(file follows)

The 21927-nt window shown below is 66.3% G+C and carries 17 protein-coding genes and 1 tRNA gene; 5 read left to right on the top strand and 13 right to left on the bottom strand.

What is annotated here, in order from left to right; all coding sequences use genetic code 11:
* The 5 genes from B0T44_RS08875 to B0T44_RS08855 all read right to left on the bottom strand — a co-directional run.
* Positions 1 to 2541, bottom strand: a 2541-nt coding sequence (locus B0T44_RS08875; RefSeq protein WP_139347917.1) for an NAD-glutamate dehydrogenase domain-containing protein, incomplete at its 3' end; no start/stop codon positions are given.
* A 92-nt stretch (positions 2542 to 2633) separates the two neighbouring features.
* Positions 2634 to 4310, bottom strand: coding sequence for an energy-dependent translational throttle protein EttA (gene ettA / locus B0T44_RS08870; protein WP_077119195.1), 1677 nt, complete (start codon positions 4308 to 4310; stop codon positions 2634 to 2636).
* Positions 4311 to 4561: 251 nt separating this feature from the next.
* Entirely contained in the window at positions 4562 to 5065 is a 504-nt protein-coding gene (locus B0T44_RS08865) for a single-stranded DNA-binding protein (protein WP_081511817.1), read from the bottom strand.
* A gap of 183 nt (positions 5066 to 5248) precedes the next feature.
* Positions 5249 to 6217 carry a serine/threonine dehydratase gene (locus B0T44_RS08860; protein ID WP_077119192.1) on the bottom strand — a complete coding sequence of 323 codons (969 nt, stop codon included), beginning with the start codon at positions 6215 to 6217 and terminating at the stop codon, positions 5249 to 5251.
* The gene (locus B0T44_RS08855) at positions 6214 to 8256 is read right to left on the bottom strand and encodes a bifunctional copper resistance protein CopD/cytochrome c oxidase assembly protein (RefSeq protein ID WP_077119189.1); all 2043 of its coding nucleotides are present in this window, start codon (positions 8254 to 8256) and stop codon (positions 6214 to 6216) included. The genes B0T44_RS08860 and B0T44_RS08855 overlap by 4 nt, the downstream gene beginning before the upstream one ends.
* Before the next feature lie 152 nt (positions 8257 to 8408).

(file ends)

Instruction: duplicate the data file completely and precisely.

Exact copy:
The 21927-nt window shown below is 66.3% G+C and carries 17 protein-coding genes and 1 tRNA gene; 5 read left to right on the top strand and 13 right to left on the bottom strand.

What is annotated here, in order from left to right; all coding sequences use genetic code 11:
* The 5 genes from B0T44_RS08875 to B0T44_RS08855 all read right to left on the bottom strand — a co-directional run.
* Positions 1 to 2541, bottom strand: a 2541-nt coding sequence (locus B0T44_RS08875; RefSeq protein WP_139347917.1) for an NAD-glutamate dehydrogenase domain-containing protein, incomplete at its 3' end; no start/stop codon positions are given.
* A 92-nt stretch (positions 2542 to 2633) separates the two neighbouring features.
* Positions 2634 to 4310, bottom strand: coding sequence for an energy-dependent translational throttle protein EttA (gene ettA / locus B0T44_RS08870; protein WP_077119195.1), 1677 nt, complete (start codon positions 4308 to 4310; stop codon positions 2634 to 2636).
* Positions 4311 to 4561: 251 nt separating this feature from the next.
* Entirely contained in the window at positions 4562 to 5065 is a 504-nt protein-coding gene (locus B0T44_RS08865) for a single-stranded DNA-binding protein (protein WP_081511817.1), read from the bottom strand.
* A gap of 183 nt (positions 5066 to 5248) precedes the next feature.
* Positions 5249 to 6217 carry a serine/threonine dehydratase gene (locus B0T44_RS08860; protein ID WP_077119192.1) on the bottom strand — a complete coding sequence of 323 codons (969 nt, stop codon included), beginning with the start codon at positions 6215 to 6217 and terminating at the stop codon, positions 5249 to 5251.
* The gene (locus B0T44_RS08855) at positions 6214 to 8256 is read right to left on the bottom strand and encodes a bifunctional copper resistance protein CopD/cytochrome c oxidase assembly protein (RefSeq protein ID WP_077119189.1); all 2043 of its coding nucleotides are present in this window, start codon (positions 8254 to 8256) and stop codon (positions 6214 to 6216) included. The genes B0T44_RS08860 and B0T44_RS08855 overlap by 4 nt, the downstream gene beginning before the upstream one ends.
* Before the next feature lie 152 nt (positions 8257 to 8408).